Entertainment & Arts

The Bunker Diary wins children's book prize

The Bunker Diary and its author Kevin Brooks Image copyright Handout
Image caption The Bunker Diary is one of ten Young Adult novels from author Kevin Brooks

Young Adult author Kevin Brooks has won 2014's Cilip Carnegie Medal for The Bunker Diary, his fictional diary of a kidnapped boy held hostage in a bunker.

It took Brooks a decade to get the teen novel published, as it was originally rejected for its "lack of hope".

Canadian Jon Klassen's This is Not My Hat, which sees a thieving fish get his comeuppance, was also awarded the Kate Greenaway Medal for illustrated books.

Voted for by UK librarians, the medals are the oldest children's book awards.

Previous Carnegie winners including CS Lewis, Terry Pratchett, Arthur Ransome, Penelope Lively and Philip Pullman; while Quentin Blake, Shirley Hughes and Raymond Briggs have all been awarded the Greenaway.

'They're not babies'

Organisers said this year's winners both featured "unusually dark finales". Authors Brooks and Klassen argued such downbeat endings could benefit children.

"As readers, children - and teens in particular - don't need to be cosseted with artificial hope that there will always be a happy ending," said Carnegie winner Brooks, who is known for tackling controversial subjects such as drugs, child abuse and violence.

"They want to be immersed in all aspects of life, not just the easy stuff.

"They're not babies, they don't need to be told not to worry, that everything will be all right in the end, because they're perfectly aware that in real life things aren't always all right in the end."

He added: "To be patronizing, condescending towards the reader is, to me, the worst thing a Young Adult fiction author can do."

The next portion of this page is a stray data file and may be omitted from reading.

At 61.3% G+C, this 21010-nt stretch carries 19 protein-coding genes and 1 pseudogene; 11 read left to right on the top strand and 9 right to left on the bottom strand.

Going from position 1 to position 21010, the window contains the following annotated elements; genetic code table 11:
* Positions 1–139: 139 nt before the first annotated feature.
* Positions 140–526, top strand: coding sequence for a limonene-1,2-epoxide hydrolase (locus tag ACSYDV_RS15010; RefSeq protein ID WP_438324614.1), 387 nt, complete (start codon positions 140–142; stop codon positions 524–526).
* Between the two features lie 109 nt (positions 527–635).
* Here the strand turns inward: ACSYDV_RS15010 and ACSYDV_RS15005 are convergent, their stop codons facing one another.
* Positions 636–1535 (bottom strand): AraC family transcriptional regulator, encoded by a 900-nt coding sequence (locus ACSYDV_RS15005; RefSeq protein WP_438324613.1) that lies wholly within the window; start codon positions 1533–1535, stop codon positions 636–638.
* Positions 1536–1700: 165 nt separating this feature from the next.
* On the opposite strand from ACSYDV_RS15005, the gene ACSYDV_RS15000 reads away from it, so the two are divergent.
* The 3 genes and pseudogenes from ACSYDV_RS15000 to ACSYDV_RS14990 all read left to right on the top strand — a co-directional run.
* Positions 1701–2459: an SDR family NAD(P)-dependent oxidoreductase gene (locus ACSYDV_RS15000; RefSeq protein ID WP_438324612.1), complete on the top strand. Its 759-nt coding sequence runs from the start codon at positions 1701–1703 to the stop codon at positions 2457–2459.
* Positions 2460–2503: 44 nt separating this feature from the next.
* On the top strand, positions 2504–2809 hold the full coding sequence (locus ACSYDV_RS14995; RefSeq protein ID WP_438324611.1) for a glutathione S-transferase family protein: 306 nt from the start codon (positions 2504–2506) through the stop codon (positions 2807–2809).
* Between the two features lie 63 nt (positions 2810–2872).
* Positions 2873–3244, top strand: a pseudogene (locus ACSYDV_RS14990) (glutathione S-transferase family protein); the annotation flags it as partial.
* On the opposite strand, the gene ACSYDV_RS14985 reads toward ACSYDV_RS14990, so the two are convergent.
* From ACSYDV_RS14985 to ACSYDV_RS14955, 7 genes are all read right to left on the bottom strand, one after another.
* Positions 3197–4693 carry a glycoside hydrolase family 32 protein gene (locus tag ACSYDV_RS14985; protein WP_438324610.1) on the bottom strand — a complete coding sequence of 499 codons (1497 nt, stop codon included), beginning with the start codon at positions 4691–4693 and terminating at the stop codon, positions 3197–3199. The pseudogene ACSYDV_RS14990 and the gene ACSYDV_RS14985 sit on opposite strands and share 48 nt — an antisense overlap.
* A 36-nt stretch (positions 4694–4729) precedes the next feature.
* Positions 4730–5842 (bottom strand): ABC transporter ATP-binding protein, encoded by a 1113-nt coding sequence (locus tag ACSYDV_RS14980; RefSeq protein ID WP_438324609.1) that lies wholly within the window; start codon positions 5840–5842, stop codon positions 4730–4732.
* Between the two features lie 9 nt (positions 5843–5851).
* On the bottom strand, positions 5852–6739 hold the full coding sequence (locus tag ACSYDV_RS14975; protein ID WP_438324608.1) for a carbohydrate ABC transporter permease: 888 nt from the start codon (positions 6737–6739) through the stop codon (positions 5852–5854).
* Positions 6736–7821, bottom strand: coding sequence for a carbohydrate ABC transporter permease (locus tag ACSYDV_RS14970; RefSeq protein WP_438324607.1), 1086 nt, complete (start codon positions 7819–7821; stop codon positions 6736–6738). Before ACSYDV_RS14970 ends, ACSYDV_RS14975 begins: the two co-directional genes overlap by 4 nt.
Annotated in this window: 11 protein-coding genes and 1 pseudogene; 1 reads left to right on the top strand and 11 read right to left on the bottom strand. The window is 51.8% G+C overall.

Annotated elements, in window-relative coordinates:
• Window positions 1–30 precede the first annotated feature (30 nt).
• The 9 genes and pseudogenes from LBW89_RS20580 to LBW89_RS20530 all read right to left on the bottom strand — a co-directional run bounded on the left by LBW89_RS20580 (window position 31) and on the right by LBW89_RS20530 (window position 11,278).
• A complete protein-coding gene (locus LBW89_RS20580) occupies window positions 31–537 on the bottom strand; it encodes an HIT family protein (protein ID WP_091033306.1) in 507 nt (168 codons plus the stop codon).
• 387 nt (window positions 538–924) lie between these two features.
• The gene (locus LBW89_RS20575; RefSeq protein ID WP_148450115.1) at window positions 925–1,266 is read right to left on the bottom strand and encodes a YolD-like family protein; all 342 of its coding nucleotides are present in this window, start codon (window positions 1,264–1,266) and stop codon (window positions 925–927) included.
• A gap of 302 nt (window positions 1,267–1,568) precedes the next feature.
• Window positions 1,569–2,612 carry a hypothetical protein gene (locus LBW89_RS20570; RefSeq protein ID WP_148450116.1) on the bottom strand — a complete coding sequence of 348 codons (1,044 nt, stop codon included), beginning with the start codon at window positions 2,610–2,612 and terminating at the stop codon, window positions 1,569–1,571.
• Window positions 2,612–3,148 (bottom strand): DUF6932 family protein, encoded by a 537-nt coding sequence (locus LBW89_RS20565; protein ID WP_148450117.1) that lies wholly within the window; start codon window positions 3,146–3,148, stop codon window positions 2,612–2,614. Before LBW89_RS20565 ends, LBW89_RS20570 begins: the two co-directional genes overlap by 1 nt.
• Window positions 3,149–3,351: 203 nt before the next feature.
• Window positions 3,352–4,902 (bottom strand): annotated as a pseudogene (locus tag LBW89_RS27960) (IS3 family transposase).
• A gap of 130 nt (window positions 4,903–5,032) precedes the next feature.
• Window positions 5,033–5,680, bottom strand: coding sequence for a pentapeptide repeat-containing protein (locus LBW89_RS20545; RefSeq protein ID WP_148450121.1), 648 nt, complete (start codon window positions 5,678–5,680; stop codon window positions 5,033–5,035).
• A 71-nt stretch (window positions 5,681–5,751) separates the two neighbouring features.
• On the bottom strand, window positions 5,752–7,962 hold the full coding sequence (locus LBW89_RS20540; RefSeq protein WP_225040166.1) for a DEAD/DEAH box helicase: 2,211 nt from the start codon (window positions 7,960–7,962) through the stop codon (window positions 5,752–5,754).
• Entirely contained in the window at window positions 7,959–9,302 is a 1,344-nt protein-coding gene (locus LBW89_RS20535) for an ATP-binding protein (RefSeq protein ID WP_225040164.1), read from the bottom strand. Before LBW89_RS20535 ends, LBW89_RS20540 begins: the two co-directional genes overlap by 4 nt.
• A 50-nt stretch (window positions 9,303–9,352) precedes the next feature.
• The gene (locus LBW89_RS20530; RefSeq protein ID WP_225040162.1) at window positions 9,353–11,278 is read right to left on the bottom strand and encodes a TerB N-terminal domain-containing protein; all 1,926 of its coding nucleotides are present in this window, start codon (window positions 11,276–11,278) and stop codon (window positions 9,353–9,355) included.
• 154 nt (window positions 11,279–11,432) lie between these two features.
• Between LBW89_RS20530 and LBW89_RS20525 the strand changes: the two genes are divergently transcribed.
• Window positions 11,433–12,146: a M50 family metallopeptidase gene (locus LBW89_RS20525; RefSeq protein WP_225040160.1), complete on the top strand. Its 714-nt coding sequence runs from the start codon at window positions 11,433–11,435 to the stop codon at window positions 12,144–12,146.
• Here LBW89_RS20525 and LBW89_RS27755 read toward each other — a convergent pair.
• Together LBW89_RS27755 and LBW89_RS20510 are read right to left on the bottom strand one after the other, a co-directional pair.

Brooks, who has written 10 Young Adult novels and been shortlisted for the Carnegie Medal three times before, faced competition from double winner Anne Fine, as well as Katherine Rundell and Rebecca Stead.

He said winning the prize for The Bunker Diary was "particularly special".

"I knew I could have got the book published years ago if I'd rewritten it - toned it down, changed the ending, explained a lot of unexplained things - but to me that would have meant writing a different book, a book that I didn't want to write."

Image copyright Handout
Image caption Jon Klassen's second book This is Not My Hat

This Is Not My Hat is animator Klassen's second book, following last year's shortlisted I Want My Hat Back. It beat books by former Children's Laureates Michael Morpurgo and Julia Donaldson.

Klassen, who was also shortlisted this year for his illustration work on The Dark by Lemony Snicket, said the prize was "hugely encouraging".

"Making a book, you're kind of going out on a limb in the belief that what you think of as a satisfying story is the same as what other people think of as a satisfying story," he said.

"This doesn't mean everything in the story turns out alright for everybody, but you, as a storyteller, try and make sure it ends the way the story should end.

"Whether the story itself portrays happiness or doom, the hope is found when we agree we liked it, and I'm so glad you liked this one."

'Credible world'

Klassen's illustrations, ranging from "the sublime to the sinister" were a "joy to behold", according to Helen Thompson who chaired the judging panel.

She said Brooks had created "an entirely credible world with a compelling narrative, believable characters and writing of outstanding literary merit."

"Children and teenagers live in the real world; a world where militia can kidnap an entire school full of girls, and where bullying has reached endemic proportions on social media," said Thompson.

"Exploring difficult issues within the safe confines of a fictional world creates essential thinking space, and encourages young people to consider and discuss their own feelings and reactions."

Both authors win £500 worth of books to donate to their local library, while Klassen's award also comes with the £5,000 Colin Mears Award cash prize.

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